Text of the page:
I often get questions from readers about what digital cameras they should buy.
There’s no one answer, of course. It depends on many factors, and is a personal decision. You should consider these issues when you think about buying a digital camera:
- How much money you have to spend
- What you are going to use the camera for
- How serious you are about photography
- The camera size, shape, and weight that works for you
As you get interested in digital photography, you may want to “move up” from a point-and-shoot style digital camera to a digital Single Lens Reflex (“dSLR”). For example, a reader writes:
I can’t seem to get the macro shots I want with my current camera, and want to buy a dSLR. Should I buy a Canon or a Nikon?
My answer: I’m really agnostic about camera brands. I think Canon and Nikon are both great brands, although I happen to use Nikon. Canon always seems to be a little ahead in digital technology, while Nikon lenses may be just a little bit better. You won’t go wrong with either, although if possible get your hands on the equipment in advance. In other words, try before you buy.
For macro shots, I use a 105mm macro lens, with the camera always on a tripod, and a set of 1X, 2X, and 3X extension tubes.
You should know that LCD equipped non-SLR digital cameras actually have some advantages over heavier (and apparently more professional) dSLRs. Many of these cameras, like Canon Powershots and Nikon Coolpix actually have macro modes that bring you closer than most lenses for the dSLRs–and LCD viewing screens can give you a better idea of the final result tham through the lens viewing on a dSLR.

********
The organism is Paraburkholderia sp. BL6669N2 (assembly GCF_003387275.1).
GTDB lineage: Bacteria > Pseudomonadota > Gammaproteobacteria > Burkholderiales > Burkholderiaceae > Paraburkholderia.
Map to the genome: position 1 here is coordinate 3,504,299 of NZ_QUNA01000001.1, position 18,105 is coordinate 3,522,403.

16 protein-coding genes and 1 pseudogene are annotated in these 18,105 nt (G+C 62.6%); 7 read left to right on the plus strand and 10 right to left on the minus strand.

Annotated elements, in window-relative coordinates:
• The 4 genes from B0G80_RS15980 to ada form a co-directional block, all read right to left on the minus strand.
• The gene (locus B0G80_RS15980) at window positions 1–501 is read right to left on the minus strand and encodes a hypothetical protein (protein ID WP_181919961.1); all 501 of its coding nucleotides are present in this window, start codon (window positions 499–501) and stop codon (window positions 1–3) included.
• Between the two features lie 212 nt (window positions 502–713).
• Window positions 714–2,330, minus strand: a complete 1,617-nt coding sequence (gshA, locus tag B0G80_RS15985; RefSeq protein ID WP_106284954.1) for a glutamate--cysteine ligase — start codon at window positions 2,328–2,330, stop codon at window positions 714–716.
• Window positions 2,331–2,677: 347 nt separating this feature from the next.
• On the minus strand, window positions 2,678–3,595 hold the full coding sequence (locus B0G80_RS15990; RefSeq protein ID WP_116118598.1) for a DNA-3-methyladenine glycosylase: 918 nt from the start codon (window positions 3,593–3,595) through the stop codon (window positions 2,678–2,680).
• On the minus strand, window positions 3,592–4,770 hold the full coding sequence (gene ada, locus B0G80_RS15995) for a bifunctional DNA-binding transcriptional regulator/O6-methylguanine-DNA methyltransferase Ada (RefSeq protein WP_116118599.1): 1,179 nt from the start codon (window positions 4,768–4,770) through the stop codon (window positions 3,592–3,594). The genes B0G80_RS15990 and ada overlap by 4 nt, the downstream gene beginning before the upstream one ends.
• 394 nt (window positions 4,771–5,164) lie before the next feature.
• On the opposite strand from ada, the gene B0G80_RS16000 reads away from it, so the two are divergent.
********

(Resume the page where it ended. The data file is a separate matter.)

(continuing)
It’s worth considering the issue of 35mm focal-length equivalence. Nikon lens on a Nikon dSLR have an equivalent focal ange of 1.5X the same lens put on a 35mm camera. For example, a 70mm lens on a Nikon D70 digital SLR will show you the same angle of view as a 105mm lens on a 35mm camera.
This is great for telephoto lenses, essentially a free ride with greater magnification. But it is not so cool for wide angle lenses, and makes it hard to get true extreme wide angle shots with your dSLR. For this reason, the Nikon 10.5mm digital fisheye, shown in the photo at the top of this story, actually reduces the image optically inside the lens. This photo shows what you can do with this extreme wide angle:
The magnification and 35mm focal-length equivalence of Canon models vary, with some models having a 1:1.6 equivalence and some being 1:1. The 1:1 ratio makes wide angles photography much easier (although you lose the telephoto free-ride kicker).
Whatver camera you use, if possible you should set it to save images in RAW format. Once you learn to process these in Photoshop or Photoshop Elements, you’ll get far better results than with photos saved as JPEG files.